In a functional world, everyone would get comprehensive sex education, everyone would have access to contraception, abortions would be the rare result of a contraceptive failure (or done to protect the health of the mother), and women would have easy access to abortion and thus be able to get it done before the 12 week cut-off.

 

The US is not so functional. A comparison of US with Sweden (where abortion is limited after 18th week, but there is comprehensive sex education and access to contraception /abortion providers) might be helpful:

 

What's the percent of abortions that occur after week 12?

  • Sweden: 4.8%
  • US: 11.9%

Why?

I linked to an article previously that discussed how socio-economically disadvantaged women in the US would like to have abortions sooner, but were stymied by the cost and travel logistics. The cost and travel logistics issue is caused by the anti-abortion lobby, who focus on making it as difficult as possible for women to have abortions by reducing the number of abortion providers. Women often have to travel to different states to have abortions. The time it takes to set that up can delay the abortion.

 

Some insurance providers (assuming the women have insurance) also won't cover abortions, so disadvantaged women have to spend time raising the money for the abortion. It becomes a women's issue because a woman's right to choose to have an early abortion is constrained in many parts of the US.

 

I suppose my point is that framing it in terms of women's rights rather than more general civil rights is not necessary in making a sound argument for abortion, and therefore to do so is nothing but political manoeuvering. Special rights for particular groups is the essence of privelege and so worth avoiding if possible.

 

We'll have to agree to disagree. The goal of a woman's rights activist is not to "privilege" women, it's to even the playing field so that women and men have an equal opportunity to succeed. When a fetus has the same rights as a woman to survive, it actually decreases that woman's opportunity to succeed. It's impossible to have equal opportunity between men and women if a fetus also has rights, because the economic potential of a woman is fundamentally affected by said fetus.

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Woss goin' on? :blink:

 

Anyway, you say "The result of their politics is just that..."

 

I konw this is just a 'makes sense' argument, but i see traditional homosocial culture as a control of male sexual jealosy and mate guarding rather than female sexuality. The problem has been stood on it's head throughout history for convenience; female sexuality is easier to control.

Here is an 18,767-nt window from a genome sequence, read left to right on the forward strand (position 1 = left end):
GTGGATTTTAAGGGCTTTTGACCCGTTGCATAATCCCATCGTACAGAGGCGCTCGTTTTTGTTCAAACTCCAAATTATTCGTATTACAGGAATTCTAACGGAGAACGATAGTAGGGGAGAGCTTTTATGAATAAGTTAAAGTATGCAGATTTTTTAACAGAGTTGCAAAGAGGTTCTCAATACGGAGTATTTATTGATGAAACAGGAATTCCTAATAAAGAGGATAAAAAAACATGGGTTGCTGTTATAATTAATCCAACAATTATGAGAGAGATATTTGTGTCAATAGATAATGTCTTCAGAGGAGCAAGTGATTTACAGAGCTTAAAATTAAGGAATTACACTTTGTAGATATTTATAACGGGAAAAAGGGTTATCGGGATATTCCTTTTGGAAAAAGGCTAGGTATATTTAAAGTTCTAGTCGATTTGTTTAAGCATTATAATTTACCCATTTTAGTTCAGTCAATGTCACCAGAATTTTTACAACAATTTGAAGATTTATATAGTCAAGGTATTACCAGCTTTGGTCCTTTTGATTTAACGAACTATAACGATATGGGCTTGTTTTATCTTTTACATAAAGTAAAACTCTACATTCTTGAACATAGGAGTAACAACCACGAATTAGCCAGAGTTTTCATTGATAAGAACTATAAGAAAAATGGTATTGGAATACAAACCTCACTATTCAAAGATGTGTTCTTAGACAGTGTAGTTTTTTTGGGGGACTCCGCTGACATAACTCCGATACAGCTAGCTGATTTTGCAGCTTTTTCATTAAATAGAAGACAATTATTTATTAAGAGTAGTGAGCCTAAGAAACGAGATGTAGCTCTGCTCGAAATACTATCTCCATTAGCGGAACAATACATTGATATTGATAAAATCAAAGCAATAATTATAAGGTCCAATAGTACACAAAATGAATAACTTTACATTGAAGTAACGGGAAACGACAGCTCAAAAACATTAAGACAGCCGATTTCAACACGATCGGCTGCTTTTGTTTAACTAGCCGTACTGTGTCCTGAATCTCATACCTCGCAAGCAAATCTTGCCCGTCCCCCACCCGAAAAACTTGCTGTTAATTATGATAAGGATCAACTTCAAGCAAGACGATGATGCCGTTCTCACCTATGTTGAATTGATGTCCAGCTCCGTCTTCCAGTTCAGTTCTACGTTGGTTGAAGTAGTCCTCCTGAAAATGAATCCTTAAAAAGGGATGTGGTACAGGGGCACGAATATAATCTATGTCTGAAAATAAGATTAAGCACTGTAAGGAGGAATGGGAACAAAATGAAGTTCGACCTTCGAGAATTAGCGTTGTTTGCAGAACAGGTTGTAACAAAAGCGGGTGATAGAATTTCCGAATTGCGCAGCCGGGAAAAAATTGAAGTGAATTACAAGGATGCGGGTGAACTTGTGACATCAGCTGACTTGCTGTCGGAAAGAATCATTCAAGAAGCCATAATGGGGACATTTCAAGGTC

And with reliable contraception these male instincts (?) are obsolete.

 

WOW! off line for three days! It's a republican conspiracy!!!

 

I say that the results of their anti contraception agenda "is just that" because ultimately they oppose birth control for all women, young, old, married, or unmarried. Theirs is not a protect women agenda but a control women agenda. Simply and crudely put, keep women barefoot and pregnant.

 

While I cannot support the assertion that their agenda is actively to subjugate women any more than I can show that that someone who says all nations should have nuclear weapons has the agenda to cause global nuclear war saying the result of all nations having nukes would probably have that result is easier to support.

 

These people are despicable, they lie to promote an agenda that is anti birth control by trying to convince everyone all they really want to do is save foetuses from being aborted. If that was their true agenda they should embrace birth control. I think it's really that simple, they are their own proof...

 

I am going to support Mooey in this 100% as well, the religious do indeed want to control women's sexuality, a great deal of religion seems to revolve around men being powerful and women being controlled by that male power. They truly believe that all women will be happier if they give in to their ingrained biology (well actually theology) and become mens helpers (read that sex slaves and baby makers) instead of full scale rational humans.

 

They honestly believe that all women feel a need inside to be taken care of by men and to have babies for that man. They think women were created by god to feel that way and any woman who doesn't feel that way is defying her very nature as god created human being.